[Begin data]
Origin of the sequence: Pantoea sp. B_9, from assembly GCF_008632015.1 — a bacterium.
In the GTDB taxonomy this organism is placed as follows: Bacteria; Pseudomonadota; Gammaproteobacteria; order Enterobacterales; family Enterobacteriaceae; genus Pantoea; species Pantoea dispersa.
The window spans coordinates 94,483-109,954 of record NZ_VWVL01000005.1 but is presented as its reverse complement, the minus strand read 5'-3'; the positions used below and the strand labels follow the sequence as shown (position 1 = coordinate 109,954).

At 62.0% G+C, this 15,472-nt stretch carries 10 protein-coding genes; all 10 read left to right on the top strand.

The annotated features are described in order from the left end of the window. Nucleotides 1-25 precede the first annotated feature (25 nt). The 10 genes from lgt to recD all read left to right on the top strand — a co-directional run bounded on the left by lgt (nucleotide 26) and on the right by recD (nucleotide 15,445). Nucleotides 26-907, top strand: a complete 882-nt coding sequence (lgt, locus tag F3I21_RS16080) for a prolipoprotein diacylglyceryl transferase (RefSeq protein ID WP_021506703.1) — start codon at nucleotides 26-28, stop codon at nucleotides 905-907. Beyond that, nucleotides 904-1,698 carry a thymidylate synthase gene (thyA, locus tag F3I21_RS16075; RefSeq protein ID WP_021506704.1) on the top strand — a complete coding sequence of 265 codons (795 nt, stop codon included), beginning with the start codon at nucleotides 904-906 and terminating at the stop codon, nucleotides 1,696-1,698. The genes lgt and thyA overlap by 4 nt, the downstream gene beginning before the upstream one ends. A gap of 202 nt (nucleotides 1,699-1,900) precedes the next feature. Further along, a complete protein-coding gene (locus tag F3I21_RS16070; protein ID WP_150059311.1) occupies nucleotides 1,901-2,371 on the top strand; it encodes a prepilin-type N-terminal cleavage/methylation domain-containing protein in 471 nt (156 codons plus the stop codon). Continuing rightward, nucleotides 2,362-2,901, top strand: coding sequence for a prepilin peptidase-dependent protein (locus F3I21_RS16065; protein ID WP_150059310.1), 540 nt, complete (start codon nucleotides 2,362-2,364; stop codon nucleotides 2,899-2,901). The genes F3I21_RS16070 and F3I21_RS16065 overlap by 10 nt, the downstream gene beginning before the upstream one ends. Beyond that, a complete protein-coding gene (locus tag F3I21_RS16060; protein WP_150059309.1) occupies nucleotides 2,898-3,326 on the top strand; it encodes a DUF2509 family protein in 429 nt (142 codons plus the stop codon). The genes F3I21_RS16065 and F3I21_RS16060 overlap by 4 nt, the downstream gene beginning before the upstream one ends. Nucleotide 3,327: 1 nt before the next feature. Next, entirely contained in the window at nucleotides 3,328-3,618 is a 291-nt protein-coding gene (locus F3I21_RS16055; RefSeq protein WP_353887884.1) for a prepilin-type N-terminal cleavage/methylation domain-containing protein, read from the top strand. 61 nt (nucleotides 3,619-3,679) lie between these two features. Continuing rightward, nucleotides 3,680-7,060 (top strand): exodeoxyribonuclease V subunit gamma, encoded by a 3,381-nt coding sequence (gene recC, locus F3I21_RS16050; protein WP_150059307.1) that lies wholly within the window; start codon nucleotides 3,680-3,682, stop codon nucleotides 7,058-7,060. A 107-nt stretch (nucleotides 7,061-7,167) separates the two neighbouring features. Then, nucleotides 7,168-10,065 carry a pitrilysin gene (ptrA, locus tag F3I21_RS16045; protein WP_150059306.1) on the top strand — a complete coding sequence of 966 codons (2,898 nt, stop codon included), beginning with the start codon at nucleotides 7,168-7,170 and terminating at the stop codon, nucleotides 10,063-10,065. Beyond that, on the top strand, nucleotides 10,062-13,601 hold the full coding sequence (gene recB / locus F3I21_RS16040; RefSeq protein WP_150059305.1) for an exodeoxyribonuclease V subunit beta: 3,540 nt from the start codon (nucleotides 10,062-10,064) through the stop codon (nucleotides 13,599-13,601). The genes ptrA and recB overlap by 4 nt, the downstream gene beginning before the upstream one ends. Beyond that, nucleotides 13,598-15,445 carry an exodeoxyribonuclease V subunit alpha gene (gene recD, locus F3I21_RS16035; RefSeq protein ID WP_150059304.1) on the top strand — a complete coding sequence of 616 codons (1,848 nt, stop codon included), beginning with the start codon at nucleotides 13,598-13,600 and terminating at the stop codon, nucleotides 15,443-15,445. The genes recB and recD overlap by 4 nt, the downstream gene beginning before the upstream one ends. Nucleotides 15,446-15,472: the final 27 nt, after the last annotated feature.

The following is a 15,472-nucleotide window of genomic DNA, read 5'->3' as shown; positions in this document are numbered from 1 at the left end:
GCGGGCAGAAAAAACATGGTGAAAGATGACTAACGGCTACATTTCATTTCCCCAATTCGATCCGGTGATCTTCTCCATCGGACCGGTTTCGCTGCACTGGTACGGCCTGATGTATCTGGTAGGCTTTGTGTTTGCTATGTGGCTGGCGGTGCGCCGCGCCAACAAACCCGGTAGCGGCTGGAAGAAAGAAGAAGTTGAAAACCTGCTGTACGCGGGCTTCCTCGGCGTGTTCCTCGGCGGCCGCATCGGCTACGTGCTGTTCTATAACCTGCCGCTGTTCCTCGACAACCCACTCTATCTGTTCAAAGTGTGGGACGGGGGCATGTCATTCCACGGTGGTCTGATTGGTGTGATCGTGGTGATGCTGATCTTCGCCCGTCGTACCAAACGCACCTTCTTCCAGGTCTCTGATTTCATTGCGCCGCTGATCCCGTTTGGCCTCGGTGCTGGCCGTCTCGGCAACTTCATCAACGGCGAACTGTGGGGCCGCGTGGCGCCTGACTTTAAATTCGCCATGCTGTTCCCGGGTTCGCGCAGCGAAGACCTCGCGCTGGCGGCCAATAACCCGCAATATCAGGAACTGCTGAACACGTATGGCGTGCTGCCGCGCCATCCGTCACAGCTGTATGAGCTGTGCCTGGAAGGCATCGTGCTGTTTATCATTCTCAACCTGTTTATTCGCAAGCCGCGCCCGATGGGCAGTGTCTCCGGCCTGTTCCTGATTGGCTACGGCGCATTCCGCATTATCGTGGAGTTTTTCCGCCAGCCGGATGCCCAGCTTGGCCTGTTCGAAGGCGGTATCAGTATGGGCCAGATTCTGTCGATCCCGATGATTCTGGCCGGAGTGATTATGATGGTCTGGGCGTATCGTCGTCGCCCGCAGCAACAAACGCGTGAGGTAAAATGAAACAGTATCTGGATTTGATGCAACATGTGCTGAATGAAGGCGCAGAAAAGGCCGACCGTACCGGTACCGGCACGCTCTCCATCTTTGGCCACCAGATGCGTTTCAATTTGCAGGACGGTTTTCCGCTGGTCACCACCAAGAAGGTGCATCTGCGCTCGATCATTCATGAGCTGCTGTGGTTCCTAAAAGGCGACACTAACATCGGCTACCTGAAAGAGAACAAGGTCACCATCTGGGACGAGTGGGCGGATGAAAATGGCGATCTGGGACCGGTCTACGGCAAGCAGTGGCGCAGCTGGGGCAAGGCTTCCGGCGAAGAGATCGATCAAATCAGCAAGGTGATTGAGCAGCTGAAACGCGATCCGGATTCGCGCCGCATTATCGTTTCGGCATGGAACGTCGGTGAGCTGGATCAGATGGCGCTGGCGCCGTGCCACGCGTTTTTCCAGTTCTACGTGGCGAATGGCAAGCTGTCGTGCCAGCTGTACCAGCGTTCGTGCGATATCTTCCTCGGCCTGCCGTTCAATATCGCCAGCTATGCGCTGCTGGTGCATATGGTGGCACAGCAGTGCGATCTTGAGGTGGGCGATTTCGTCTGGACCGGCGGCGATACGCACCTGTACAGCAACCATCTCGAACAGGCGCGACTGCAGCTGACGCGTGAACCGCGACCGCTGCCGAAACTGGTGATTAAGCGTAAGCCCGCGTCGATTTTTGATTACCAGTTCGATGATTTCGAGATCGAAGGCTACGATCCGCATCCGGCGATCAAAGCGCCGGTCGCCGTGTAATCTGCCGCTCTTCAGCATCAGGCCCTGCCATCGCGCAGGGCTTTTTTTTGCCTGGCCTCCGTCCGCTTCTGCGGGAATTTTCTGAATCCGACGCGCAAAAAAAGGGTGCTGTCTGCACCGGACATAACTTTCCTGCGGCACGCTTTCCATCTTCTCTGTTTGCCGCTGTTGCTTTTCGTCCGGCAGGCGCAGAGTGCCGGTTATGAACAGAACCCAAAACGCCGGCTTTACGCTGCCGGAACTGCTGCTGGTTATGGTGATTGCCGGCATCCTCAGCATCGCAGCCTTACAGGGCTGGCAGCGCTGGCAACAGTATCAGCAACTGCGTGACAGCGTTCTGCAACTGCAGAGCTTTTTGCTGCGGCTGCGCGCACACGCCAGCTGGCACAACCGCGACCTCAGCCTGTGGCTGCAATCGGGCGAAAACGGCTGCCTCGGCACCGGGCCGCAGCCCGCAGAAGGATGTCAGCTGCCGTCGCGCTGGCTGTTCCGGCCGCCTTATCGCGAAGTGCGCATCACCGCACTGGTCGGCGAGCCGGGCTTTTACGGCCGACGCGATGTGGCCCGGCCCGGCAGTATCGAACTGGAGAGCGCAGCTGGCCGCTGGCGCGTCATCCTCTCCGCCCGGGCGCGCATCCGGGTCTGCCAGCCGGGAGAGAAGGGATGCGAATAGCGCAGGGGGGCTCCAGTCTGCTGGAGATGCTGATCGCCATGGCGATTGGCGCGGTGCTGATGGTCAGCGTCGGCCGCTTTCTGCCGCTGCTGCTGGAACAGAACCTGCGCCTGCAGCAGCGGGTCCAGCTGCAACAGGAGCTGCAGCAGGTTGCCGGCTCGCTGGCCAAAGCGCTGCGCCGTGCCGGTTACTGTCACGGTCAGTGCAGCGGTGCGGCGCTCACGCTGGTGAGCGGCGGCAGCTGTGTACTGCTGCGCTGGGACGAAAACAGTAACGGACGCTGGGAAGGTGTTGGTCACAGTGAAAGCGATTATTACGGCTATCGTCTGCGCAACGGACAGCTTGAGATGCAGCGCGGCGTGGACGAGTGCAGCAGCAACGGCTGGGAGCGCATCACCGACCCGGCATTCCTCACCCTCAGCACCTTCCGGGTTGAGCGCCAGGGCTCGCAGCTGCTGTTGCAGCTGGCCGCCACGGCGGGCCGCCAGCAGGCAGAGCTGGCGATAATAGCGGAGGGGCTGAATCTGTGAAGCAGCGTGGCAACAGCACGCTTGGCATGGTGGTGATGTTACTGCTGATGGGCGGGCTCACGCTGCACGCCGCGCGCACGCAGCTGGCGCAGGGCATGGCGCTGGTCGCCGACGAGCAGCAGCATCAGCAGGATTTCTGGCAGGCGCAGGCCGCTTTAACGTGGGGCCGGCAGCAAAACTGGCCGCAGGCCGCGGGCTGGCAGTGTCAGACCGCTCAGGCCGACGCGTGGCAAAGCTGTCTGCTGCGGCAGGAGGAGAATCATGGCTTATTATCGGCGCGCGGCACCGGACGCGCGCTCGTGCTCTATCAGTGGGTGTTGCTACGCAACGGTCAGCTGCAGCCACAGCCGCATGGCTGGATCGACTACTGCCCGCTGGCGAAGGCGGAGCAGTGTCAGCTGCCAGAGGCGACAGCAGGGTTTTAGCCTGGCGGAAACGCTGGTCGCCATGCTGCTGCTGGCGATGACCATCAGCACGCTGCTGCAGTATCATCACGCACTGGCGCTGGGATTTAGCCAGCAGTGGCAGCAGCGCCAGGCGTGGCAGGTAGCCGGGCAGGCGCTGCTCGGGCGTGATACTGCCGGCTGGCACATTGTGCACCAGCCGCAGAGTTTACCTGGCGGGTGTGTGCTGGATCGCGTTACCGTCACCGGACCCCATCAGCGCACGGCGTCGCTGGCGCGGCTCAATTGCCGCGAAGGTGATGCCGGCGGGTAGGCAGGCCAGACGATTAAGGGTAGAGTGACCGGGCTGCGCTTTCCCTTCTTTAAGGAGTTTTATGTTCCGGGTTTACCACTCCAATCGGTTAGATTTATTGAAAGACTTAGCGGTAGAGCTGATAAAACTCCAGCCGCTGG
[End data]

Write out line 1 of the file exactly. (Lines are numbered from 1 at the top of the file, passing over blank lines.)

Origin of the sequence: Pantoea sp. B_9, from assembly GCF_008632015.1 — a bacterium.